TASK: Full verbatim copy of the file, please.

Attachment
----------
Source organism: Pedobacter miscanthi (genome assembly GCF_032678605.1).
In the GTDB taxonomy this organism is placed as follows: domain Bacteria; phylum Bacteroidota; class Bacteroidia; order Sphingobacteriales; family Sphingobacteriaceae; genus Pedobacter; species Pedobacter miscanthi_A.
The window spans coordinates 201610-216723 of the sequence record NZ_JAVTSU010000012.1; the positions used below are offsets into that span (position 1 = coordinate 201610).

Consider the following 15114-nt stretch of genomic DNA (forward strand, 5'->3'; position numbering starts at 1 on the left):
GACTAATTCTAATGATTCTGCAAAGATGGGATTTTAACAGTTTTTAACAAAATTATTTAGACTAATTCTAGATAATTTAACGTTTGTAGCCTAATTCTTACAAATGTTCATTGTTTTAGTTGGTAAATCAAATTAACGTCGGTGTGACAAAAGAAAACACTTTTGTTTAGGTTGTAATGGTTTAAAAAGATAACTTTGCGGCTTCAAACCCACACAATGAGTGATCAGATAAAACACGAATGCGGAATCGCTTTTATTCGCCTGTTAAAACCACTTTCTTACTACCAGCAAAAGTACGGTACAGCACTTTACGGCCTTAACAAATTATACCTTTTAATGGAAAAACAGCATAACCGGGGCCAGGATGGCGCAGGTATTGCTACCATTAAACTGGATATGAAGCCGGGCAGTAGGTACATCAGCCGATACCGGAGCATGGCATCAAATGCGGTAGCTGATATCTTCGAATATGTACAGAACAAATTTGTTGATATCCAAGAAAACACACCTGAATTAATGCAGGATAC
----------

Source organism: Pedobacter miscanthi (genome assembly GCF_032678605.1).
In the GTDB taxonomy this organism is placed as follows: domain Bacteria; phylum Bacteroidota; class Bacteroidia; order Sphingobacteriales; family Sphingobacteriaceae; genus Pedobacter; species Pedobacter miscanthi_A.
The window spans coordinates 201610-216723 of the sequence record NZ_JAVTSU010000012.1; the positions used below are offsets into that span (position 1 = coordinate 201610).

Consider the following 15114-nt stretch of genomic DNA (forward strand, 5'->3'; position numbering starts at 1 on the left):
GACTAATTCTAATGATTCTGCAAAGATGGGATTTTAACAGTTTTTAACAAAATTATTTAGACTAATTCTAGATAATTTAACGTTTGTAGCCTAATTCTTACAAATGTTCATTGTTTTAGTTGGTAAATCAAATTAACGTCGGTGTGACAAAAGAAAACACTTTTGTTTAGGTTGTAATGGTTTAAAAAGATAACTTTGCGGCTTCAAACCCACACAATGAGTGATCAGATAAAACACGAATGCGGAATCGCTTTTATTCGCCTGTTAAAACCACTTTCTTACTACCAGCAAAAGTACGGTACAGCACTTTACGGCCTTAACAAATTATACCTTTTAATGGAAAAACAGCATAACCGGGGCCAGGATGGCGCAGGTATTGCTACCATTAAACTGGATATGAAGCCGGGCAGTAGGTACATCAGCCGATACCGGAGCATGGCATCAAATGCGGTAGCTGATATCTTCGAATATGTACAGAACAAATTTGTTGATATCCAAGAAAACACACCTGAATTAATGCAGGATAC